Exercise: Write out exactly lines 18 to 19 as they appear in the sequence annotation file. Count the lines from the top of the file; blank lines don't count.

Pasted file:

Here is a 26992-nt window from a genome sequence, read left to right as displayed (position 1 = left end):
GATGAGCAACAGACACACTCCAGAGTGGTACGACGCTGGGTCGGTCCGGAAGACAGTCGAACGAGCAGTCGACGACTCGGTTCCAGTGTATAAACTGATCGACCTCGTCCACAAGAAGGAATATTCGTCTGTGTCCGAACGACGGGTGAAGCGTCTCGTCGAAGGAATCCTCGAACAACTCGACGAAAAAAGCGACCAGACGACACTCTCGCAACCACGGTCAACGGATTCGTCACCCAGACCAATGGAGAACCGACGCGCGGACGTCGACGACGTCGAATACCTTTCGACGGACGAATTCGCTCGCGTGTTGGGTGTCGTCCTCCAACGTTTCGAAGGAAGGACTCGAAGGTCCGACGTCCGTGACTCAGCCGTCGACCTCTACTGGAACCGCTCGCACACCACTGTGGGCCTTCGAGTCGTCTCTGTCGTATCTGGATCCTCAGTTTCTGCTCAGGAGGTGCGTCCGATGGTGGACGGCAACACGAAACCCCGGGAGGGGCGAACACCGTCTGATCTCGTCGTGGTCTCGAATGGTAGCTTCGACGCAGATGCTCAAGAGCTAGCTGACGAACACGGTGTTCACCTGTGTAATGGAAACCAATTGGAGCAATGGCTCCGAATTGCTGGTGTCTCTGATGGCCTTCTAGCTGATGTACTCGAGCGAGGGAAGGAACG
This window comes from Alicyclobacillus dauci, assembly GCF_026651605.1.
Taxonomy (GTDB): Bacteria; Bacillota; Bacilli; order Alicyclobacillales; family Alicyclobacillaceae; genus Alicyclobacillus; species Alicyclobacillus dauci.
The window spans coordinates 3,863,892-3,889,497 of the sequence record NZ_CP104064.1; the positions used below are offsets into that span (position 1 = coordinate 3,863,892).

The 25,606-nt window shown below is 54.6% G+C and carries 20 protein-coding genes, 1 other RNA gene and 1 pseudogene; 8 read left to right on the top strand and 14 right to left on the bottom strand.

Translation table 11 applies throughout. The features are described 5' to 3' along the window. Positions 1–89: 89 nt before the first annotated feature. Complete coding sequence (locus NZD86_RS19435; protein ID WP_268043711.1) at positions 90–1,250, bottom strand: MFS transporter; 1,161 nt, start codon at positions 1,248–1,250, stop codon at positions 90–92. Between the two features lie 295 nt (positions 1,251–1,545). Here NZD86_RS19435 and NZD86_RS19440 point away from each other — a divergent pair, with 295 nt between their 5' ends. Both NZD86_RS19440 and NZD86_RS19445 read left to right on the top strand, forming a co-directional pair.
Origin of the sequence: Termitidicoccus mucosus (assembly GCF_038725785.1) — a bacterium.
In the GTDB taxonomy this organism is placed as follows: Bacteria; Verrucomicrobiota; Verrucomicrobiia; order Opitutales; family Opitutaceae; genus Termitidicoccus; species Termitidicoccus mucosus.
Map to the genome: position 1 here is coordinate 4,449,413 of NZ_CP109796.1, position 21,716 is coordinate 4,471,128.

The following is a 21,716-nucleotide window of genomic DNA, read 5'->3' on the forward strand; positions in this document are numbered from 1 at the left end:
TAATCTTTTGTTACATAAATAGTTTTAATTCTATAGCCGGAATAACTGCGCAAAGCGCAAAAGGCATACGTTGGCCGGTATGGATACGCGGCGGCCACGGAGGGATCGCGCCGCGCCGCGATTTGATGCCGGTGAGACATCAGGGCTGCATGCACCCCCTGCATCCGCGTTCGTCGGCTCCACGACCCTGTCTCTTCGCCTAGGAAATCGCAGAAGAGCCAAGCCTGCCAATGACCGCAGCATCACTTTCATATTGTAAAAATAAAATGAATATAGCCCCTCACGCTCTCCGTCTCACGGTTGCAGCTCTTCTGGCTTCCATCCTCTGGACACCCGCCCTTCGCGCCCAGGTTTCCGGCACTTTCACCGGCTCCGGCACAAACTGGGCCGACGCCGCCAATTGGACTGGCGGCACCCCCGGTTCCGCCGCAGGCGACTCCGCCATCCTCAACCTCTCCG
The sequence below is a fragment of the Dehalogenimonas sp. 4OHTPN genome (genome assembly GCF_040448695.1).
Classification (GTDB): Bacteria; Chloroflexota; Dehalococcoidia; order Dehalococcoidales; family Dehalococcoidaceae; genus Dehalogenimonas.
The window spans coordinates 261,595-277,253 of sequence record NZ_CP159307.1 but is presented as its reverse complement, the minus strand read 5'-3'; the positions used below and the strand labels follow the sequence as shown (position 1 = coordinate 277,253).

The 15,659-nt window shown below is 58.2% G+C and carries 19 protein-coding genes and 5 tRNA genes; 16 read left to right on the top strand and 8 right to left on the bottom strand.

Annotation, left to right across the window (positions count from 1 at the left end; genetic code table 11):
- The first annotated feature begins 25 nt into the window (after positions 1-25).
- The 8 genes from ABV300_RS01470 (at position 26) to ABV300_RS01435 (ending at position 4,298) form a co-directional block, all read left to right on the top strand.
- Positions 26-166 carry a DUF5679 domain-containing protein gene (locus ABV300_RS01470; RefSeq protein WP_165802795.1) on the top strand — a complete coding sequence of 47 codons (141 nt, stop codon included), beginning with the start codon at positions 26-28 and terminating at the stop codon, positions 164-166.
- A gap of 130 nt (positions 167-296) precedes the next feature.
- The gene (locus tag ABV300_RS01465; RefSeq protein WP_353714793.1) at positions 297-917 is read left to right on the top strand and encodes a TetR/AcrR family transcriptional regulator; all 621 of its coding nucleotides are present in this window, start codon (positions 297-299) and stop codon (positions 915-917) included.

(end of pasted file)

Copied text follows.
- The first annotated feature begins 25 nt into the window (after positions 1-25).
- The 8 genes from ABV300_RS01470 (at position 26) to ABV300_RS01435 (ending at position 4,298) form a co-directional block, all read left to right on the top strand.